CAVirtex: Scam in the Making?

CAVirtex is Canada’s oldest and most well-known Bitcoin exchange, founded in 2011. For a while, they were the only exchange option available to Canadians, until QuadrigaCX rose to challenge them. Other newcomers such as the Taurus Bitcoin Exchange now offer significantly lower fees, but CAVirtex maintains the largest volume by far.

As a result, CAVirtex remains the exchange of choice for those buying or selling in large amounts. They’re also on good terms with Canadian regulators, and are one of the primary lobbyists for Bitcoin in the country. Their former CEO even presented at a Canadian Senate hearing, which culminated in them being the first government body to publish a report on the blockchain.

All has not always been well at CAVirtex, however. The former CEO goes by Joseph David in the Bitcoin community, but his legal name is Joseph Toth according to official documents. Various Internet sleuths have discovered that his listed addresses are a UPS store and a mall, and that he is an accused scam artist. Until at least 2008, for example, he operated Hedge for Profit, which claimed to make you 87% of your investment but obviously did not.

It was around the time of these allegations that Canadians began to question CAVirtex. Near the end of 2014, CAVirtex was delisted from Havelock Investments at its highest recorded share value. Since Havelock was the only effective means of buying and selling the virtual shares, this basically forced investors to become permanent shareholders. CAVirtex offered to buy the shares back at $30 apiece–a roughly 80% loss–resulting in an attempted class action lawsuit.

Eventually, Joseph stepped down as CEO, but the problems just continued. CAVirtex ran into conflict with its banking partner; at the same time, their security system was compromised by hackers, who managed to get many users’ password hashes and other authentication factors. As a result, the exchange had no choice but to shut down.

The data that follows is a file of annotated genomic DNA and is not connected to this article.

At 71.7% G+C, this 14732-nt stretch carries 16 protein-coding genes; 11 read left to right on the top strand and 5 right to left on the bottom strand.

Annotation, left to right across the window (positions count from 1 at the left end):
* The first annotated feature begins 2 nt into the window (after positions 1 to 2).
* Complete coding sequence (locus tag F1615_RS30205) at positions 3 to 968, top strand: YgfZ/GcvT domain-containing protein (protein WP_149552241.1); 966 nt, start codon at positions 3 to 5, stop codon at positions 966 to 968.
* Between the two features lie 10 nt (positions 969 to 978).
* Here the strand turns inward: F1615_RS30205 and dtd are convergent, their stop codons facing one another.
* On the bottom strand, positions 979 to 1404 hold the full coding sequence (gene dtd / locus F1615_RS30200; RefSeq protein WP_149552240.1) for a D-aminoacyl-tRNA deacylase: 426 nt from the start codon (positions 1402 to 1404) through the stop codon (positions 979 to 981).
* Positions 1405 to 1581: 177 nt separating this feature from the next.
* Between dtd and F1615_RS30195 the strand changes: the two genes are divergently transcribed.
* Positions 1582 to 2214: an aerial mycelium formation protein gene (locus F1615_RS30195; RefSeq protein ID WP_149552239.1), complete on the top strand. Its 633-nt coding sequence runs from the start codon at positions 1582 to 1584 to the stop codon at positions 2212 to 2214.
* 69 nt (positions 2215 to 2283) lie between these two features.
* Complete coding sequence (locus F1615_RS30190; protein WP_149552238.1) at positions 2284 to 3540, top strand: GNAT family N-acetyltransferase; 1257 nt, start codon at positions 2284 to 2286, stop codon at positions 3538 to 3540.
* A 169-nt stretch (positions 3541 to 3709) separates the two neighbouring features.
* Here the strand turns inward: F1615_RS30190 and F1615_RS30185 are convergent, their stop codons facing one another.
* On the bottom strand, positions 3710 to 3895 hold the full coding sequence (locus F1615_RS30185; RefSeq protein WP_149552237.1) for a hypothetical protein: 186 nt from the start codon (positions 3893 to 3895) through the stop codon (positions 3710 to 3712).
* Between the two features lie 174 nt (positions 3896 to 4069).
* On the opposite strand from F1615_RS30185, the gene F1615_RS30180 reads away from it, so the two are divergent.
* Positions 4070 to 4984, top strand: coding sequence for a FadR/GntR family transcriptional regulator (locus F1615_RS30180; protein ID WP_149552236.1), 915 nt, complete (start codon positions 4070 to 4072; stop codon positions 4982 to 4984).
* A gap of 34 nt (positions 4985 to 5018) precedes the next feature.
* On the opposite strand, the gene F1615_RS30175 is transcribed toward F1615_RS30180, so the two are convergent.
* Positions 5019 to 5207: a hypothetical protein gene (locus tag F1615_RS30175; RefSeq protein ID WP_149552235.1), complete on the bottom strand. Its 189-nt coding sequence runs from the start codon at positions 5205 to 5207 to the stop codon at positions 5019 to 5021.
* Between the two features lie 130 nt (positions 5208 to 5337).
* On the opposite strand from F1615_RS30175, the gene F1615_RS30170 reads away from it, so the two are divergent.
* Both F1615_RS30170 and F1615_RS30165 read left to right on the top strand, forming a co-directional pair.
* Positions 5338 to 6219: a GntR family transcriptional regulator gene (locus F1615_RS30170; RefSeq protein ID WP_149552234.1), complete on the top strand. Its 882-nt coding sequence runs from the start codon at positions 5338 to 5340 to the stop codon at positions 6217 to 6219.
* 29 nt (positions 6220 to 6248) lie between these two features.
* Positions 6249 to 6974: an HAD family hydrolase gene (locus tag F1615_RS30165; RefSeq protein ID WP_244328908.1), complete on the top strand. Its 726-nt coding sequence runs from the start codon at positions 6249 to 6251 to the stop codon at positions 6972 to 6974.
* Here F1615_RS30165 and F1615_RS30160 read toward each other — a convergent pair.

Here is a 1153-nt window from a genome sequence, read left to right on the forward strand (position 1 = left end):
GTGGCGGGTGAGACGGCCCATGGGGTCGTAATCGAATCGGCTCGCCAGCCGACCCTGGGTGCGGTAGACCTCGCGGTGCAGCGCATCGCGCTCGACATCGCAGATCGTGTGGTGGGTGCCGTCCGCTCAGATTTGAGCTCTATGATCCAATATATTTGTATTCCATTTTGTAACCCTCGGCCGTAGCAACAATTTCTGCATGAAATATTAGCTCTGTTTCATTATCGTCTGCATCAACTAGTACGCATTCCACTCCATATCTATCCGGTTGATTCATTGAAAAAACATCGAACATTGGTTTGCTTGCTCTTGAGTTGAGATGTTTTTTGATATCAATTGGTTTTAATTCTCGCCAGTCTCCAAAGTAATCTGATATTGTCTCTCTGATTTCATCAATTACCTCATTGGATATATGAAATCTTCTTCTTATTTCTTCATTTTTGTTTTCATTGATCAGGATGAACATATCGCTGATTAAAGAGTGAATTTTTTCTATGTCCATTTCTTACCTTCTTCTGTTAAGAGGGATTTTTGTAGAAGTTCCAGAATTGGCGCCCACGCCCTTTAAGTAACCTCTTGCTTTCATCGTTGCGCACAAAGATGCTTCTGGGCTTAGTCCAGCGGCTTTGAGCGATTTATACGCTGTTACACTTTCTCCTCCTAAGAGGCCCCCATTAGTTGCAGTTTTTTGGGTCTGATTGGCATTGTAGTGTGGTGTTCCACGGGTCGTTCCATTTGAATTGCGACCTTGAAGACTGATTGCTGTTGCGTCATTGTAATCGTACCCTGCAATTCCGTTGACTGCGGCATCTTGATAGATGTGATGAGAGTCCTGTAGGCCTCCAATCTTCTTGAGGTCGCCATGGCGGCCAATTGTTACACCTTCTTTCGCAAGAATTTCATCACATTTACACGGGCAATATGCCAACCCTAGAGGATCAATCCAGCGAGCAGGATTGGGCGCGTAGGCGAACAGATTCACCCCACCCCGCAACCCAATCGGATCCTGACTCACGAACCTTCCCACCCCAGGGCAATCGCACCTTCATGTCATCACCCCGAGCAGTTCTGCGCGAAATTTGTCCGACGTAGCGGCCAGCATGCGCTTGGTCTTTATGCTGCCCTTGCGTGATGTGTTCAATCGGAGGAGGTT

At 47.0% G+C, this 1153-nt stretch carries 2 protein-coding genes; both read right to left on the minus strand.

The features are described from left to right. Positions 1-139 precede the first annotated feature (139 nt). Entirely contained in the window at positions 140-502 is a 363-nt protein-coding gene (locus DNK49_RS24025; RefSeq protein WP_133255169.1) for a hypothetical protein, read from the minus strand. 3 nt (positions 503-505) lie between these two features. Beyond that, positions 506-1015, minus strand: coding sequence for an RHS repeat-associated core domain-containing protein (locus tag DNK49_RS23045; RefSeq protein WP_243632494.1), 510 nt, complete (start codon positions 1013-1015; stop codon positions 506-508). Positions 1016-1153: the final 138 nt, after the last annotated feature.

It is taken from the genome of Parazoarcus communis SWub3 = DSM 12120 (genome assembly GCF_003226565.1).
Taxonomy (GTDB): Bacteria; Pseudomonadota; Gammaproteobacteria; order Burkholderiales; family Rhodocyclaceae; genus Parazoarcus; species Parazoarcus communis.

No notice was given to shareholders as to what the closure meant for them. This caused an outcry on Coin Forum, Canada’s largest online forum for cryptocurrency enthusiasts. One investor started a thread about the issue, which has gathered over 700 views and counting–quite substantial for a Canadian-only message board.

The company was thereafter purchased by Coinsetter, who provided the quick influx of capital necessary to resume operations. This did nothing to appease shareholders, however, who were left wondering what stake they have in this new corporate entity. A representative posted briefly in an effort to alleviate their concerns, and an email was sent out, but over 7 months have passed without a resolution.

The exchange is currently operating as normal for traders, but the drama rages on at Coin Forum. Numerous investors have registered accounts in an attempt to make their voices heard, and while it’s likely some form of resolution will be reached, we recommend that all CAVirtex shareholders do the same in order to help guarantee a fair return on their investment.

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